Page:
What I've been reading ~ Books 28 and 29 | The Life of K: What I've been reading ~ Books 28 and 29

Wednesday, August 20, 2014

What I've been reading ~ Books 28 and 29

Book 28/50 was Listen to the Squawking Chicken by Elaine Lui, which I read after hearing about it from some blogging friends.




From Goodreads:  Meet Elaine Lui’s mother. She’s “a movie, an Amy Tan novel, and a sitcom all rolled into one.”* Or as her daughter sums it up: “She’s Chinese, she squawks like a chicken, she is totally nuts, and I am totally dependent on her.”
With tales of brutal mah-jong competitions, all-cap texts (“YOUR BAD SKIN NEED SOUP”); public shaming, and pearls of occasionally-bizarre wisdom; Lui not only paints a portrait of a challenging, frustrating, fascinating woman that will make you laugh and cry—she eloquently describes exactly what it’s like to love someone who drives you crazy.

What I thought: I liked Lui's writing style but I quickly got tired of this book. It was stories of Lui's mother's involvement in her life, funny in parts, but book-worthy? I'm not sure.


My next read, book 29/50, is The Invention of Wings by Sue Monk Kidd. This was my bookclub's choice for July.




From Goodreads:  Hetty "Handful” Grimke, an urban slave in early nineteenth century Charleston, yearns for life beyond the suffocating walls that enclose her within the wealthy Grimke household. The Grimke’s daughter, Sarah, has known from an early age she is meant to do something large in the world, but she is hemmed in by the limits imposed on women.

Kidd’s sweeping novel is set in motion on Sarah’s eleventh birthday, when she is given ownership of ten year old Handful, who is to be her handmaid.We follow their remarkable journeys over the next thirty-five years, as both strive for a life of their own, dramatically shaping each other’s destinies and forming a complex relationship marked by guilt, defiance, estrangement and the uneasy ways of love.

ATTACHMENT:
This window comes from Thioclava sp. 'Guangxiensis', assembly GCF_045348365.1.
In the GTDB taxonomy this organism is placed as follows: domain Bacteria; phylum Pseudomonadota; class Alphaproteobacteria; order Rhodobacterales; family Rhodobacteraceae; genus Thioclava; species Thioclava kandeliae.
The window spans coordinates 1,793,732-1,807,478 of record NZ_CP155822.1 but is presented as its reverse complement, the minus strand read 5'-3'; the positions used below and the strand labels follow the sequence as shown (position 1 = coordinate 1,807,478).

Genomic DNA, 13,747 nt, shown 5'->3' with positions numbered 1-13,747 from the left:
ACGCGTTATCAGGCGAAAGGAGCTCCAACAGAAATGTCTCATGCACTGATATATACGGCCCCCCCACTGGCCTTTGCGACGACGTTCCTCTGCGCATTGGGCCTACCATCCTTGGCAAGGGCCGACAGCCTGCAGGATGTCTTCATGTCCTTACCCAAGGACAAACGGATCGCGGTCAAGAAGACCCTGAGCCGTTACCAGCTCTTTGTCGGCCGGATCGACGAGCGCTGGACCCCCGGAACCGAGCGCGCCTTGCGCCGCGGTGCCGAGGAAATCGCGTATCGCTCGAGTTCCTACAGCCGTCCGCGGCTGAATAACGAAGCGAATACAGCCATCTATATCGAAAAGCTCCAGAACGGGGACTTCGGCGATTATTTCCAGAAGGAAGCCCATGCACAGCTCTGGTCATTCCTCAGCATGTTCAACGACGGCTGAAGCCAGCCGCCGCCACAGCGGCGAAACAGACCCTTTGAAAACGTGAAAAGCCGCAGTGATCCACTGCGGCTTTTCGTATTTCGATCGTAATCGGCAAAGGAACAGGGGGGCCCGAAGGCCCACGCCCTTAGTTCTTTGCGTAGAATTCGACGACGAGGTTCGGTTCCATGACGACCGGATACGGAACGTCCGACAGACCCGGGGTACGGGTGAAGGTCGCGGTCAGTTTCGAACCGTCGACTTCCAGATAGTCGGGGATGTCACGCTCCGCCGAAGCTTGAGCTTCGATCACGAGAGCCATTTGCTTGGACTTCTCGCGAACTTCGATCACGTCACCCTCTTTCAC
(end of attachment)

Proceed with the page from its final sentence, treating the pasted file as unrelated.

As the stories build to a riveting climax, Handful will endure loss and sorrow, finding courage and a sense of self in the process. Sarah will experience crushed hopes, betrayal, unrequited love, and ostracism before leaving Charleston to find her place alongside her fearless younger sister, Angelina, as one of the early pioneers in the abolition and women’s rights movements.

Inspired by the historical figure of Sarah Grimke, Kidd goes beyond the record to flesh out the rich interior lives of all of her characters, both real and invented, including Handful’s cunning mother, Charlotte, who courts danger in her search for something better.

This exquisitely written novel is a triumph of storytelling that looks with unswerving eyes at a devastating wound in American history, through women whose struggles for liberation, empowerment, and expression will leave no reader unmoved.


What I thought: It took me a bit to get into this book, but once I did, I really enjoyed it. I lot of it - the struggles of slaves and women of the time - make me upset and glad that I'm alive now. I cheered when they stood up for themselves, but cringed when they were punished for doing so. After finishing the book and reading the note by the author about how the characters were based on real people, it really hit home what life was like back then. I like the idea of taking an actual person and expanding on their story and filling in the blanks. I think it makes for a good story.

What are you reading? I'm always looking for suggestions!

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